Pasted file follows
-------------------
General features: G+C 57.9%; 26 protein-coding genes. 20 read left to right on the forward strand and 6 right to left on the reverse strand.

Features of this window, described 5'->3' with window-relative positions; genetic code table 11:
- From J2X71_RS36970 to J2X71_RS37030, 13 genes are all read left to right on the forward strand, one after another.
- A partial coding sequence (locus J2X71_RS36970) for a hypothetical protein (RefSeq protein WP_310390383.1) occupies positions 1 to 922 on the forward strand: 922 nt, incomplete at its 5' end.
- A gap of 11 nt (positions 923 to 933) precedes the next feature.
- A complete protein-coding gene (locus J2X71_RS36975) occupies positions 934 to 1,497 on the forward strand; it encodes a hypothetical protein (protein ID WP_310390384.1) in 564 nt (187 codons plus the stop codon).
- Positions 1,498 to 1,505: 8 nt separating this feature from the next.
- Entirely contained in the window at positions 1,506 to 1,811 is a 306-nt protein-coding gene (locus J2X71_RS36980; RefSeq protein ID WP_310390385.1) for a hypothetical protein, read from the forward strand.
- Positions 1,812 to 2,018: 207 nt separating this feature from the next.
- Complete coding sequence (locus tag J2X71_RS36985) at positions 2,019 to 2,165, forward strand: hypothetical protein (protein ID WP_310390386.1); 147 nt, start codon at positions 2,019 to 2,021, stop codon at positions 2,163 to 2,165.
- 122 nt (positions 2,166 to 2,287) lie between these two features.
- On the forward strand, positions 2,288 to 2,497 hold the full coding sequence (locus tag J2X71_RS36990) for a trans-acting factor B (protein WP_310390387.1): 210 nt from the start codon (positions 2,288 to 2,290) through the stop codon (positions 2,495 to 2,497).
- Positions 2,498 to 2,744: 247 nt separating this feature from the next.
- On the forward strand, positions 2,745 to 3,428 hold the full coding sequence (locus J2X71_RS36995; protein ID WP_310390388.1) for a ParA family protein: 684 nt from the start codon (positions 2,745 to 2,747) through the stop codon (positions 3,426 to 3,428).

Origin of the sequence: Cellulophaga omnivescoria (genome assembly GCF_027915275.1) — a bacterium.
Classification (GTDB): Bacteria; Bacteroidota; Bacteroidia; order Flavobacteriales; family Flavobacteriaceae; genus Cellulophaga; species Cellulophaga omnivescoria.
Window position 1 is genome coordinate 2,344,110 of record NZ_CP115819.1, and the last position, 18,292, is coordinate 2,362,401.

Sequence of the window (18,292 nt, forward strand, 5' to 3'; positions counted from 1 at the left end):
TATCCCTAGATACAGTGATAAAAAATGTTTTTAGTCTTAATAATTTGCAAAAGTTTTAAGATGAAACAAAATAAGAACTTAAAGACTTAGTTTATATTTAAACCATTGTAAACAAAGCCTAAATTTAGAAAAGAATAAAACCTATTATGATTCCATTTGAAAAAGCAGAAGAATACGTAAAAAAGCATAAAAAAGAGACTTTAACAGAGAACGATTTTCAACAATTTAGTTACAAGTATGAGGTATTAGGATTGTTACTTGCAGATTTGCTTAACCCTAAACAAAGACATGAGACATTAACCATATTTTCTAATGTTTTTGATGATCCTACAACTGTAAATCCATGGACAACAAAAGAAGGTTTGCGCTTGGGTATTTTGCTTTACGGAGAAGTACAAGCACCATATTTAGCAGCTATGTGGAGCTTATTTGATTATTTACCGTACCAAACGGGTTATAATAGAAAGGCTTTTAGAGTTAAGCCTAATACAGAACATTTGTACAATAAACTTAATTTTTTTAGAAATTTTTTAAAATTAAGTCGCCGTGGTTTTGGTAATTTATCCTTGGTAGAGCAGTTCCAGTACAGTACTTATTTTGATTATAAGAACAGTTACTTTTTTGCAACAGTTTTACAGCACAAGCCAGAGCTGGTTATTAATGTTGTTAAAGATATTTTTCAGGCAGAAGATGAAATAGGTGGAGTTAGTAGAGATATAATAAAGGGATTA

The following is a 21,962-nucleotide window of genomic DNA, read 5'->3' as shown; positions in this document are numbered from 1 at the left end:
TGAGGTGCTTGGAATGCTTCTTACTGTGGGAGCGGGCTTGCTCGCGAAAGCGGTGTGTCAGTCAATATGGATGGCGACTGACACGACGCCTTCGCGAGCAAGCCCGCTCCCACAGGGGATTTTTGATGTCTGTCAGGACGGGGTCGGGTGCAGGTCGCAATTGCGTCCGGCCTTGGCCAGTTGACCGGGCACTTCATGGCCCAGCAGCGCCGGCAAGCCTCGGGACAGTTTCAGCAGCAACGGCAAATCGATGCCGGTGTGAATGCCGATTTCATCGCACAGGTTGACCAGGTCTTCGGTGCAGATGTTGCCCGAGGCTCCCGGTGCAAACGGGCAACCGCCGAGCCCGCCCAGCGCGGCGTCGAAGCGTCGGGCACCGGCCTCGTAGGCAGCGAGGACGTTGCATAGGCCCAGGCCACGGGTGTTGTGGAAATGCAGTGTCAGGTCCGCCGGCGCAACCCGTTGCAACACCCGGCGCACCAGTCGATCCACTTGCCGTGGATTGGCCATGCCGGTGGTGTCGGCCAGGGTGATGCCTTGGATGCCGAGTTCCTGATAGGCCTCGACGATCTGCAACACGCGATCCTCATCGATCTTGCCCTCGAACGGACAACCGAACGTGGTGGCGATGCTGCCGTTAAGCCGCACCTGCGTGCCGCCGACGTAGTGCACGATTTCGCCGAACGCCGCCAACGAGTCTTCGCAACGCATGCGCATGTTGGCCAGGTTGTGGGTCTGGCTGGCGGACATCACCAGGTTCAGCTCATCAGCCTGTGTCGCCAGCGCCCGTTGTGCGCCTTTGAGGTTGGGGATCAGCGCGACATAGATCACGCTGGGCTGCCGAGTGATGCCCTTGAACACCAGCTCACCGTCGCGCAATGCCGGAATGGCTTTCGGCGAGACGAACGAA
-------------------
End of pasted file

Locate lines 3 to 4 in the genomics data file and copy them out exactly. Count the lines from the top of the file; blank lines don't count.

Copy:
- From J2X71_RS36970 to J2X71_RS37030, 13 genes are all read left to right on the forward strand, one after another.
- A partial coding sequence (locus J2X71_RS36970) for a hypothetical protein (RefSeq protein WP_310390383.1) occupies positions 1 to 922 on the forward strand: 922 nt, incomplete at its 5' end.